Having said that, I really don’t like flags in Churches, or the ecclesiological contradictions involved. But then, it’s for the bishop to say what should be allowed, not me fortunately.

      • Chris Jones permalink
        14 January 2013 8:01 pm

        That is more or less what I thought was meant by “pastoral need” and it’s consistent with what I have seen expressed by (or about) “cradle Orthodox” over the years. But I would make two points about that:

        First, it seems to me that this is using something essentially extraneous to the Gospel (viz. “something Russian” (or Romanian, etc) ) to draw people into the Church in the hopes that, once exposed to the Gospel and the liturgical life of the Church, they will ultimately commit themselves to it. I’m not sure that is all that different from a coffee bar in the narthex or rock music in the sanctuary that you often find in Protestant churches here in the USA.

        Secondly, given that the Church’s resources are limited, assigning a priest to minister to the members of a small linguistic/ethnic minority means that that priest is not available to preach the Gospel and minister to the wider community. This sends the message that the business of the Orthodox Church is to “take care of our own” rather than to “preach the Gospel to every creature.” And it sends the message that the fullness of the Orthodox faith is only for “our people” and the heterodox confessions are good enough for everyone else. As an ex-Orthodox who now belongs to a non-Orthodox congregation, I do find that message comforting, since it seems that being Orthodox is not really necessary for salvation. But in actuality that message compromises the catholicity and apostolicity of the Orthodox Church.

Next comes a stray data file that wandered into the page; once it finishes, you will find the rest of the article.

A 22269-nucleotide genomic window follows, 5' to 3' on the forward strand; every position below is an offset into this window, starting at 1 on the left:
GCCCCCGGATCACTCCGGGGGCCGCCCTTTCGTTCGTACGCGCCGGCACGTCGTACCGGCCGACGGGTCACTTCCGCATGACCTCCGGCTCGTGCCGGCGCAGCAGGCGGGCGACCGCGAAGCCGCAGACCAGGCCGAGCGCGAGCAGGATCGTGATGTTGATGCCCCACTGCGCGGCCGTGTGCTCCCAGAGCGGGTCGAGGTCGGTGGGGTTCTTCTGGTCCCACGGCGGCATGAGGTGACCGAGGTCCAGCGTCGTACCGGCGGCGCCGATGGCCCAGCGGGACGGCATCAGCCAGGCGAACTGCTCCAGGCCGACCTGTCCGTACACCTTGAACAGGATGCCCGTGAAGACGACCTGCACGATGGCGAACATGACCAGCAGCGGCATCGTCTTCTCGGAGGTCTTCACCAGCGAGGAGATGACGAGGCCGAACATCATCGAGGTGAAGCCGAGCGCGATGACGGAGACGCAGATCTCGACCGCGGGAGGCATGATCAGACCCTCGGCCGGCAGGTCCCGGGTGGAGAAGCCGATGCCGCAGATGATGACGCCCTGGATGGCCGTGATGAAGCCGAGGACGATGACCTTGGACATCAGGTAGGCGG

I don’t know what things are like in South Africa, but where I live in the United States (in a metro area of about 150,000) there are seven Orthodox Churches: five Greek, one Arab, one Russian, and none devoted to serving the entire locality regardless of ethnicity. That does not look like the Apostolic Church to me.

  4. 15 January 2013 6:02 am

    I’ve responded to some of these comments in the Orthodox mission discussion forum as I think the topic is an important one, and blog comments are not the best format for extended discussions.

  5. Cristina permalink
    30 April 2013 8:30 pm

    Can anyone please send me contact details for the church?

  6. Ioana permalink
    5 October 2013 9:44 pm

    everyone can contact Rev Dr Razvan Tatu at 0713 321 590. the church needs help from everywhere

Trackbacks

  1. The First Romanian Orthodox Church in Africa « Fr Stephen Smuts
  2. The First Romanian Orthodox Church in Africa « Fellowship of Confessing Anglicans
  3. First Romanian Orthodox Church in Africa | Far Outliers
  4. Visitors from Romania | Khanya
  5. Do you visit Romania when you’re bored? | Khanya